Pop quiz time. Which U.S.-based financial services firm used the U.K. to make losing trades that caused embarrassment, regulatory scrutiny and much worse: MF Global, AIG, Lehman Brothers, or JPMorgan?
Answer: All of the above.
JPMorgan Chase's chief investment office was set up bi-nationally, with traders in the U.S. and the U.K. It looks like that was the only smart thing Jamie Dimon did here. This business unit put on huge positions in credit derivatives that were rationalized as a "portfolio hedge" but grew unmanageable under minimal supervision and lax controls. The bank's risk appetite grew out of sight of U.S. regulators and out of the mind of U.K. watchdogs.
AIG's Financial Products Group, a PricewaterhouseCoopers audit client along with JPMorgan, made the bets on credit derivatives that caused the insurance company's own liquidity choking fit (and takeover by the U.S. Treasury) in London, too.
Lehman Brothers' Repo 105 transactions, used to window-dress the balance sheet each quarter, began with an exchange of $105 of collateral for a $100 loan. Because the repo was structured with excess collateral, Lehman could call it a "sale" and, therefore, did not record the loan on its books. The excess collateral was a necessary condition for treating the transaction as a "sale" but not a sufficient condition for any U.S. law firm to bless it. Lehman went to the U.K. to get a "true sale" legal opinion.
A U.K. legal opinion in 2009 revealed that Lehman's local management team had also failed to segregate "vast sums" of client money "on a truly spectacular scale." After Lehman went bankrupt, this commingling sadly reduced clients' claims to the status of unsecured creditors.
When Jon Corzine decided to use repo-to-maturity trades to juice corporate profits, MF Global's subsidiary in the U.K made it happen, for a cut of the action. The risky bets instead caused what MF Global bankruptcy trustee James Giddens called "liquidity asphyxiation" in his June 4 investigation report. Large sums were needed every day to fund the margin calls on the European sovereign debt behind the trades, debt that was rapidly losing value. MF Global allegedly funded the margin calls by re-characterizing customer assets as house assets.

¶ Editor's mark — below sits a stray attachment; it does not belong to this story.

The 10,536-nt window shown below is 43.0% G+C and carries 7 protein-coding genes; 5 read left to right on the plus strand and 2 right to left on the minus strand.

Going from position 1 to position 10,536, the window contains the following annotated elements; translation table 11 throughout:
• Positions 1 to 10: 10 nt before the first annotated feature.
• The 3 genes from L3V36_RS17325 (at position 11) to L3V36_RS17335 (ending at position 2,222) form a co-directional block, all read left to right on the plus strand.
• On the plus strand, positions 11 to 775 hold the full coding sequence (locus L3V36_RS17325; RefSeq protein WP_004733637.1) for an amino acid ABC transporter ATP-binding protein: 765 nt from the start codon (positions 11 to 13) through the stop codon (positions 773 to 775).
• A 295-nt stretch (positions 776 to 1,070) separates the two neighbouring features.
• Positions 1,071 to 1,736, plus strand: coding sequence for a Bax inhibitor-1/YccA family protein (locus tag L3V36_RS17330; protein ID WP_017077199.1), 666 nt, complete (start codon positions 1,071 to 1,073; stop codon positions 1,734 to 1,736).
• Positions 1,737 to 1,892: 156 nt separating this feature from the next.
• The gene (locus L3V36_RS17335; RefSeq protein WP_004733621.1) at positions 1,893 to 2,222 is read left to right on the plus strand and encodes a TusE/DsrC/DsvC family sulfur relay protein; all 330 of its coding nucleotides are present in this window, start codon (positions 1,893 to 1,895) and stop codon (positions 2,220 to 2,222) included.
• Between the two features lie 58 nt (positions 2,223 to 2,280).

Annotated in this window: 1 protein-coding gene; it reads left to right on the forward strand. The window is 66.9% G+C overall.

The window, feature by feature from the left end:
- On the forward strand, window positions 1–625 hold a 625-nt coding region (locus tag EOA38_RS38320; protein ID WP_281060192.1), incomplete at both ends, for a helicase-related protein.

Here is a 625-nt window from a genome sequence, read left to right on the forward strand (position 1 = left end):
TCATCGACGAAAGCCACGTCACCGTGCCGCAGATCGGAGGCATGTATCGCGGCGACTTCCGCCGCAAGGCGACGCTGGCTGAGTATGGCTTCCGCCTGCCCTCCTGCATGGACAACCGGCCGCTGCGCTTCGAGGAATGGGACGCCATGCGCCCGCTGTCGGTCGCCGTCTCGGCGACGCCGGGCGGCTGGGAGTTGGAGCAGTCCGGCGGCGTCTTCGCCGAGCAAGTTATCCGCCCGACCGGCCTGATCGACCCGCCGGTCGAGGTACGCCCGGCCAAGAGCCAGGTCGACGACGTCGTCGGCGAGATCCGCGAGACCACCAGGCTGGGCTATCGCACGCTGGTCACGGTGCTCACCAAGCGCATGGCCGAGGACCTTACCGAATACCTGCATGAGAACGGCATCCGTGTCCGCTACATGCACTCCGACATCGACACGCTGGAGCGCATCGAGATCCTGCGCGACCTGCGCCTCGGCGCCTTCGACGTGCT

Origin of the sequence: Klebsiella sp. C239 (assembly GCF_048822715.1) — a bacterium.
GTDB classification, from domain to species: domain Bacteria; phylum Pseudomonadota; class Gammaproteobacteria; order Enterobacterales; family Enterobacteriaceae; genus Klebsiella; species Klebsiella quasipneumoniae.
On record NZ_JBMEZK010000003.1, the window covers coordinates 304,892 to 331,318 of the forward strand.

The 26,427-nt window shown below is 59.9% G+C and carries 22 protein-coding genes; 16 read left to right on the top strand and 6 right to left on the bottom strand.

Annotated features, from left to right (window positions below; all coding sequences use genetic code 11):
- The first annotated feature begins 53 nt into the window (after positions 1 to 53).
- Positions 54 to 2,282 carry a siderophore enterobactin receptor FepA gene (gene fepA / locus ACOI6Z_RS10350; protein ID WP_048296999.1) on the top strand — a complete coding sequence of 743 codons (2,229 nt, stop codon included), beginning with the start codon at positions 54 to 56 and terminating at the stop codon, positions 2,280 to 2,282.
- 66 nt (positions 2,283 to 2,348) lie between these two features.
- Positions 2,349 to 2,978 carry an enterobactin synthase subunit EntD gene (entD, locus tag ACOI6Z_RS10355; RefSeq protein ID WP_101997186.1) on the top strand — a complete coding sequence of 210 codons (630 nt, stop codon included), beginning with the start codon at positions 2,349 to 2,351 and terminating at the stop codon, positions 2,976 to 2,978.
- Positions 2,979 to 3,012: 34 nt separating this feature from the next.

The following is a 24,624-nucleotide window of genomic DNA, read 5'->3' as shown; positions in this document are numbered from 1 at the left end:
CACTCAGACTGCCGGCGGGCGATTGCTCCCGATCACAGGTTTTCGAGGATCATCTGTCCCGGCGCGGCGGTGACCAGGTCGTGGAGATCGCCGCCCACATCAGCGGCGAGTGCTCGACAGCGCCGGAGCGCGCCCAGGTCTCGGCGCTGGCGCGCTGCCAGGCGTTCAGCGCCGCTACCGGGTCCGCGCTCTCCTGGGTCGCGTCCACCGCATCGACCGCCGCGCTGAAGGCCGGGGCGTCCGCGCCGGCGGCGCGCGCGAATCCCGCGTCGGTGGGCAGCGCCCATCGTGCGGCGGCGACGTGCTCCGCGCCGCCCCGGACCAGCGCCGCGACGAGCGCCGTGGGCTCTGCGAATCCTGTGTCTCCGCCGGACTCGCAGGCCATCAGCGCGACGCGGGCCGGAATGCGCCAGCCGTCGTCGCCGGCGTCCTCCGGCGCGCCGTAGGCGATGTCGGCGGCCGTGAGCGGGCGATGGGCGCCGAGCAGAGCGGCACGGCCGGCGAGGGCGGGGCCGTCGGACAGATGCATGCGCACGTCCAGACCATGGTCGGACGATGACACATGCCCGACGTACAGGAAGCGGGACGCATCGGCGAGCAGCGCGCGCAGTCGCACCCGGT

The illegal act of commingling customer funds with company money had already been committed in London by MF Global's main bank, JPMorgan, and by another bank, Barclays. PwC, the auditor of all three firms – MF Global, JPMorgan and Barclay – had neglected to catch them doing it for several years. The banks and the auditor were fined recently for the lapses. Yet PwC and regulators on either side of the Atlantic missed the red flags when MF Global seemed to be breaking the same laws all over again.
As a result, MF Global customers are also waiting more than seven months for the return of some of their funds from the U.K., where they were allegedly used to fund Corzine's unsuccessful outsized bet to return the firm to profitability.
It's not clear if the Dodd-Frank Act's Volcker rule, intended to restrict proprietary trading and hedge fund-like activities for deposit-taking institutions, will apply to overseas affiliates of American banks. We need stronger cross-border regulatory enforcement and U.K. cooperation with U.S. regulators to spot U.S firms going to London for looser rules.
It looks like we have regulatory capture instead: Margaret Cole, the U.K. regulator at the Financial Services Authority who presided over the fines for commingling customer funds at JP Morgan, Barclays and PwC, is now general counsel for PwC U.K.
Francine McKenna writes the blog re: The Auditors, about the Big Four accounting firms. She worked in consulting, professional services, accounting and financial management for more than 25 years.